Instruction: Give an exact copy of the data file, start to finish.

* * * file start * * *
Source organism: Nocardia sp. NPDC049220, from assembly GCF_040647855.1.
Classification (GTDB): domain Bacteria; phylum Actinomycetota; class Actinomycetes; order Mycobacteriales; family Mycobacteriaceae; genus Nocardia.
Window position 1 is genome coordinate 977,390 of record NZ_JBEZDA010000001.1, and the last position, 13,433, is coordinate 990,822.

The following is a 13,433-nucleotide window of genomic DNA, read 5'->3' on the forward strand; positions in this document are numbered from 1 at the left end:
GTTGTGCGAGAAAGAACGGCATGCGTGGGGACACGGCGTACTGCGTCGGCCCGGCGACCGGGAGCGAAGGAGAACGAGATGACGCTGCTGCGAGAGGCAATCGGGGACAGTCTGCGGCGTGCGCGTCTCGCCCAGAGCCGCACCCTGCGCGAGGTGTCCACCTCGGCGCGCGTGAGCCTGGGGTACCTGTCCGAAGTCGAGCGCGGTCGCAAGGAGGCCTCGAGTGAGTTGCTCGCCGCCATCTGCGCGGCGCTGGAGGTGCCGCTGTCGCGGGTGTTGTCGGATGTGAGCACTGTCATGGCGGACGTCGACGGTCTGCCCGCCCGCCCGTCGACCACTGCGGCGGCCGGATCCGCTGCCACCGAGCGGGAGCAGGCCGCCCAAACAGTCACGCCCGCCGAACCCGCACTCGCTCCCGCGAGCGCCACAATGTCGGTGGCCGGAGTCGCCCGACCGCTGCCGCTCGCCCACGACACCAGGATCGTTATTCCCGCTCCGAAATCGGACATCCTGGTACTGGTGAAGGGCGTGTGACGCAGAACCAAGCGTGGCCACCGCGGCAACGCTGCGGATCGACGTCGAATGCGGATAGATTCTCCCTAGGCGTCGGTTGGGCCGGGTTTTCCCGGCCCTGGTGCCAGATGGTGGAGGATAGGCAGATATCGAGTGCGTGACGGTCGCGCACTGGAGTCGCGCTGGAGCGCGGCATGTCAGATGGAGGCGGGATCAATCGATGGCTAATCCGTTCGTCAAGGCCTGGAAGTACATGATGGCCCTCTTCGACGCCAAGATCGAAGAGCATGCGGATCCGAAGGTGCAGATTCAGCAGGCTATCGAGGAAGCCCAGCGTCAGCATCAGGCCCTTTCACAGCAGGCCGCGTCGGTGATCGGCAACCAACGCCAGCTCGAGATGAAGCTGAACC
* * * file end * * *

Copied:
Source organism: Nocardia sp. NPDC049220, from assembly GCF_040647855.1.
Classification (GTDB): domain Bacteria; phylum Actinomycetota; class Actinomycetes; order Mycobacteriales; family Mycobacteriaceae; genus Nocardia.
Window position 1 is genome coordinate 977,390 of record NZ_JBEZDA010000001.1, and the last position, 13,433, is coordinate 990,822.

The following is a 13,433-nucleotide window of genomic DNA, read 5'->3' on the forward strand; positions in this document are numbered from 1 at the left end:
GTTGTGCGAGAAAGAACGGCATGCGTGGGGACACGGCGTACTGCGTCGGCCCGGCGACCGGGAGCGAAGGAGAACGAGATGACGCTGCTGCGAGAGGCAATCGGGGACAGTCTGCGGCGTGCGCGTCTCGCCCAGAGCCGCACCCTGCGCGAGGTGTCCACCTCGGCGCGCGTGAGCCTGGGGTACCTGTCCGAAGTCGAGCGCGGTCGCAAGGAGGCCTCGAGTGAGTTGCTCGCCGCCATCTGCGCGGCGCTGGAGGTGCCGCTGTCGCGGGTGTTGTCGGATGTGAGCACTGTCATGGCGGACGTCGACGGTCTGCCCGCCCGCCCGTCGACCACTGCGGCGGCCGGATCCGCTGCCACCGAGCGGGAGCAGGCCGCCCAAACAGTCACGCCCGCCGAACCCGCACTCGCTCCCGCGAGCGCCACAATGTCGGTGGCCGGAGTCGCCCGACCGCTGCCGCTCGCCCACGACACCAGGATCGTTATTCCCGCTCCGAAATCGGACATCCTGGTACTGGTGAAGGGCGTGTGACGCAGAACCAAGCGTGGCCACCGCGGCAACGCTGCGGATCGACGTCGAATGCGGATAGATTCTCCCTAGGCGTCGGTTGGGCCGGGTTTTCCCGGCCCTGGTGCCAGATGGTGGAGGATAGGCAGATATCGAGTGCGTGACGGTCGCGCACTGGAGTCGCGCTGGAGCGCGGCATGTCAGATGGAGGCGGGATCAATCGATGGCTAATCCGTTCGTCAAGGCCTGGAAGTACATGATGGCCCTCTTCGACGCCAAGATCGAAGAGCATGCGGATCCGAAGGTGCAGATTCAGCAGGCTATCGAGGAAGCCCAGCGTCAGCATCAGGCCCTTTCACAGCAGGCCGCGTCGGTGATCGGCAACCAACGCCAGCTCGAGATGAAGCTGAACC